You’ve mentioned in the past that Logic is your main production software, is that still the case?

Yes, I’ve been using Logic for probably—oh I’m really going to date myself now—since, like, the ‘90s [laughs].

Jesse - SEM_01crop.jpeg

You clearly have a lot of analog gear. What do you think the balance is between digital and outboard sounds on the new album?

I’d say 60/40. 60 percent computer, 40 percent analog, outboard gear.

What’s your favorite piece of gear?

That’s a tough one… but I really love the Moog Voyager.

Was there a specific record that got you into making music?

A few come to mind… Nine Inch Nails' Pretty Hate Machine was a big one. I still think it’s an amazing record and at the time the production was really cool and inventive. Depeche Mode’s Violator is up there, along with Boards of Canada’s record Music has the Right to Children.

Your Still Life record had a beachside atmosphere, but still a warm, gritty edge. Frozen In Motion was a little more industrial and darker. How would you stylistically describe the new record, Patterns & Light?

It’s kind of a mix of German Electro, Dub, and IDM. Overall, it’s a dark and moody record; some tracks get pretty epic and others are more spacious.

When you start a track—like you did for the new album—do you say, I want to have it fall in this guideline or this genre that I’ve become somewhat known for, perhaps a kind of harder-style IDM, or do you let your curiosity take the reigns?

I let my curiosity and my interests of the moment dictate the inspiration of the album. Stylistically, I think about where I want to go and try to stick with it.  It helps me to keep focused and keeps the album from straying down a wrong path, and there is still plenty of room for variety there.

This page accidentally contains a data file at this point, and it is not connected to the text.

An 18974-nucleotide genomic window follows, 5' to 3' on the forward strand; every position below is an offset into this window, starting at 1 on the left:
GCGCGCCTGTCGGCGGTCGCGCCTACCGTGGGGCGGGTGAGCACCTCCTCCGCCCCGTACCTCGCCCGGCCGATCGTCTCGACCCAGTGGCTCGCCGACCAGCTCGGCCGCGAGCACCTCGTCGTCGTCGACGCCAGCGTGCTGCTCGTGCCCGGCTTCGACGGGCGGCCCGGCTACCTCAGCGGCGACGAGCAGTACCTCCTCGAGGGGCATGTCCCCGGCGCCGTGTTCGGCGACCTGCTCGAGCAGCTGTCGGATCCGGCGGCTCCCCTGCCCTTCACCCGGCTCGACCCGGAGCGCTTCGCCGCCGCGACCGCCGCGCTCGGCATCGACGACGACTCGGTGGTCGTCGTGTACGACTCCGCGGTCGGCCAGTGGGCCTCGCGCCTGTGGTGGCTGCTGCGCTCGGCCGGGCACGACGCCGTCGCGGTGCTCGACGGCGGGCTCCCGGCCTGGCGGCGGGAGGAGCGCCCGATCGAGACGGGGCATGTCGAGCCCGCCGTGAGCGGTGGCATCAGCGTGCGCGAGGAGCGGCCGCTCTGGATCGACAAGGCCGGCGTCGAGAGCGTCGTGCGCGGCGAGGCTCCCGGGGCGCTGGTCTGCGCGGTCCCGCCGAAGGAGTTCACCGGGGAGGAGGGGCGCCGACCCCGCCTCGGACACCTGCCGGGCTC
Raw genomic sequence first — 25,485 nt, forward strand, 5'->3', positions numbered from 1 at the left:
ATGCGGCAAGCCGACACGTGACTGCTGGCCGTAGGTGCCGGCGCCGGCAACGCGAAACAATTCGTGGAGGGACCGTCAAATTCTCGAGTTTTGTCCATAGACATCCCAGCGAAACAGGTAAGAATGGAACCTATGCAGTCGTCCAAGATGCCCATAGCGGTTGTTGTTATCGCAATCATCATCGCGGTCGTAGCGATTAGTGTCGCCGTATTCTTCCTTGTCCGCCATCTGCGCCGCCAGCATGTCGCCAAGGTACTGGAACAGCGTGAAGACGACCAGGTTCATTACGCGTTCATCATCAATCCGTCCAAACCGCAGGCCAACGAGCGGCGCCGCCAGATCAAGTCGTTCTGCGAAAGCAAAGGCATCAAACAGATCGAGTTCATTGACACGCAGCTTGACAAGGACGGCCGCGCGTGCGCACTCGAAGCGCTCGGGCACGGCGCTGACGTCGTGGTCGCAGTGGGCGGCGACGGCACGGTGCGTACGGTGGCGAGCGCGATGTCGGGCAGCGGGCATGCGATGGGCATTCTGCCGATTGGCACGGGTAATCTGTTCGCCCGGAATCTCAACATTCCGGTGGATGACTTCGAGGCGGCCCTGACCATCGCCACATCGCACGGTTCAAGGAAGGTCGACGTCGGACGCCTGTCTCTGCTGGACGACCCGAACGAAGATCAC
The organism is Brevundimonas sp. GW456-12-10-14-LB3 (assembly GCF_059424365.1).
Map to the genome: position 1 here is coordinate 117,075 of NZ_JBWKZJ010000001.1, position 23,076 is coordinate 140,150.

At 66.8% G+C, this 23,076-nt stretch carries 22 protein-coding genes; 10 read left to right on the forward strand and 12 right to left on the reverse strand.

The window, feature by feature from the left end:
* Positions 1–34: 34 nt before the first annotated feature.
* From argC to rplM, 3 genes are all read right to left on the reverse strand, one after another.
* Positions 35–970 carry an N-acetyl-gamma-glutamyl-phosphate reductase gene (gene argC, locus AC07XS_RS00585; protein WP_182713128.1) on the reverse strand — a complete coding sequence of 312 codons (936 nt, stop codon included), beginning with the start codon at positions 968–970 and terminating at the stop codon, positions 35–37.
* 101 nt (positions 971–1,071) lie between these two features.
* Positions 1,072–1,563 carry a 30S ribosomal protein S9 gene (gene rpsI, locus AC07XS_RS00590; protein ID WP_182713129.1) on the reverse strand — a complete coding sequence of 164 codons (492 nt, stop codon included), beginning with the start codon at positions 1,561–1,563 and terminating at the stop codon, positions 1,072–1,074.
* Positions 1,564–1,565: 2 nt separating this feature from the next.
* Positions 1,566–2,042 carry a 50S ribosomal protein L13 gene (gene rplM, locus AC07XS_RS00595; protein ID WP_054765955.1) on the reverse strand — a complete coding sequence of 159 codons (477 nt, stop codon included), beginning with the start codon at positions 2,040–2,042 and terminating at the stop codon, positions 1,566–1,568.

How much do you think your theory-based background influenced your music?

It’s definitely made an impact and I think I’m unconsciously influenced by it. To me, music theory is a strategy to help focus and guide my process. I’ve always been drawn to music that has a natural logic to it. There is something really satisfying in hearing that logic play out. It’s like a good novel; everything happens for a reason. Theory can come in handy when I get stuck, but of course it still doesn’t guarantee anything.

Where did you get your engineering background?

I studied sound design and music engineering in college, but most of what I learned were the theory concepts. I learned how to mix because I wanted to mix my own music, and I wanted it to sound really good; as good as the records I was listening to. And I was frustrated that it wasn’t. So I spent a lot of time in the studio experimenting with synthesizers, EQs, compressors, and various plugins to familiarize myself with how I could use them to get the sound and effect I wanted. I was also fortunate to work with a few amazing engineers, and I picked their brains and asked them a lot of questions. I wouldn’t consider myself a mix engineer by profession or trade. I’m a composer, but I know enough to know how I want to mix. And I’m continuing to learn. Each record I work on, I want it to sound better. The production is very important to me.